Mr. Brown lived at 239 East Third Street, the corner of East Third and Basin, in a home built by Williamsport’s founder Michael Ross. He is buried in the family plot in Wildwood Cemetery. At his death in 1904 he was survived by a brother, Orange Sabin Brown, then the city’s Postmaster and manager of the Gazette & Bulletin, and a nephew, David A. Howe.
In his will James V. Brown bequeathed $400,000 to the city of Williamsport, and stipulated that $140,000 be used to erect and endow a public library at the corner of Fourth and State Streets for the use of the people of Williamsport and nearby communities. His wishes also included how the library should be governed, a plan that is still followed today. Management of the library would be under the control of a nine-member board of trustees consisting of: the Mayor of Williamsport; the Rector of Christ Episcopal Church (where Brown was a member), the Superintendent of Williamsport Schools, a representative of Williamsport City Council, and five other representatives of Williamsport or nearby vicinity.
During the next several years the Brown Library’s services expanded to include branches and reading stations in Montoursville, Newberry, and other city locations. By 1920 a library tax was established to finance the needs of the library and its users, as Mr. Brown’s annual endowment of $10,000 for purchasing new books and materials was not enough to keep up with the demand.
By 1939 the library was loaning 1,000 books per day to borrowers. In 1939 the first bookmobile went out on the county roadways. In 1969 the library was designated one of the Commonwealth’s 28 District Centers and assumed a regional role in delivering library service throughout North Central Pennsylvania.
Capital campaigns were undertaken in 1971 and 1993 to expand the library’s growing collection and the increasing varieties of service offered that were not in existence when it was built in 1907: DVDs, microfilm machines, MP3 players, computers, CDs, and even elevators! But they would still find some of the original 12,000 books on the library’s shelves.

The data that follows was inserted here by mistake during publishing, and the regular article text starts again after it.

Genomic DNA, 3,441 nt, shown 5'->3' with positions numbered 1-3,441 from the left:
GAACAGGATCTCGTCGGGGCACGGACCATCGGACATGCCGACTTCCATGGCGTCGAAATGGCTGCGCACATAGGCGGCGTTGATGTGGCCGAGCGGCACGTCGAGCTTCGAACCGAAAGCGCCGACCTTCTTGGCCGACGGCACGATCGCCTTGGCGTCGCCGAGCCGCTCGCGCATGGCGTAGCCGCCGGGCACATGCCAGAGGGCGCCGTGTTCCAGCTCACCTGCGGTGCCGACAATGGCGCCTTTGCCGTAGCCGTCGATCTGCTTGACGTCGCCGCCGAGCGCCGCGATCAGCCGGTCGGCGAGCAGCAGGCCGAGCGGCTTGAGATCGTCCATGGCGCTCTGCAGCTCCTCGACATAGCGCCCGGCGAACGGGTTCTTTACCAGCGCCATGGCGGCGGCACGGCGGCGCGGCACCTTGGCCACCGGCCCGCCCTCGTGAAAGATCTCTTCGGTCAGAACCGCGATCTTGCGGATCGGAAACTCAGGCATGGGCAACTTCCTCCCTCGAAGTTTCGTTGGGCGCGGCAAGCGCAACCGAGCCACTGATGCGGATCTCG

The James V. Brown Library provides free services to more than 1,000 customers a day, seven days a week. The library has 30,000+ card holders locally, and as a state-designated District Center offers resource sharing and advisory services for over 40 public libraries in an 11-county area of North Central Pennsylvania.
Through this website anyone can search the Brown Library’s collection of three hundred thousand plus books, DVDs, CDs and other materials online, 24 hours a day, seven days a week. The library’s bookmobile provides materials to special needs customers, including those in rural communities,infants and preschoolers, and senior citizens.
Today, the James V. Brown Library is finding a balance between books and technology. Our customers value both the traditional services, and readily use the new technology based services. Hundreds of people a week use the web while at the library. The library’s website receives thousands of visits per month.
Hundreds of babies, toddlers and preschool children enjoy a story time and select books–either in the Youth Services Department or from the traveling Story mobile. The library now teaches people to read through the Learning Center. While located in the quiet woods of North Central PA, the Brown Library is the tenth busiest library in the state, and owns several “one of a kind” collections not found in other metropolitan libraries.
Today about half the people who visit the James V. Brown Library come for a good book or to read. The other half come for other reasons; seeking information for work,school, or personal development.
The Brown Library is one of Williamsport’s most handsome historic buildings. Though the facility has been renovated over the years to increase space, efficiency, and to accommodate ongoing changes in technology – it still remains true to its 1907 Victorian charm. Even more important, the library remains true to its original mission: to enable people to be the best they can be, to grow, to learn and to enjoy their lives while learning!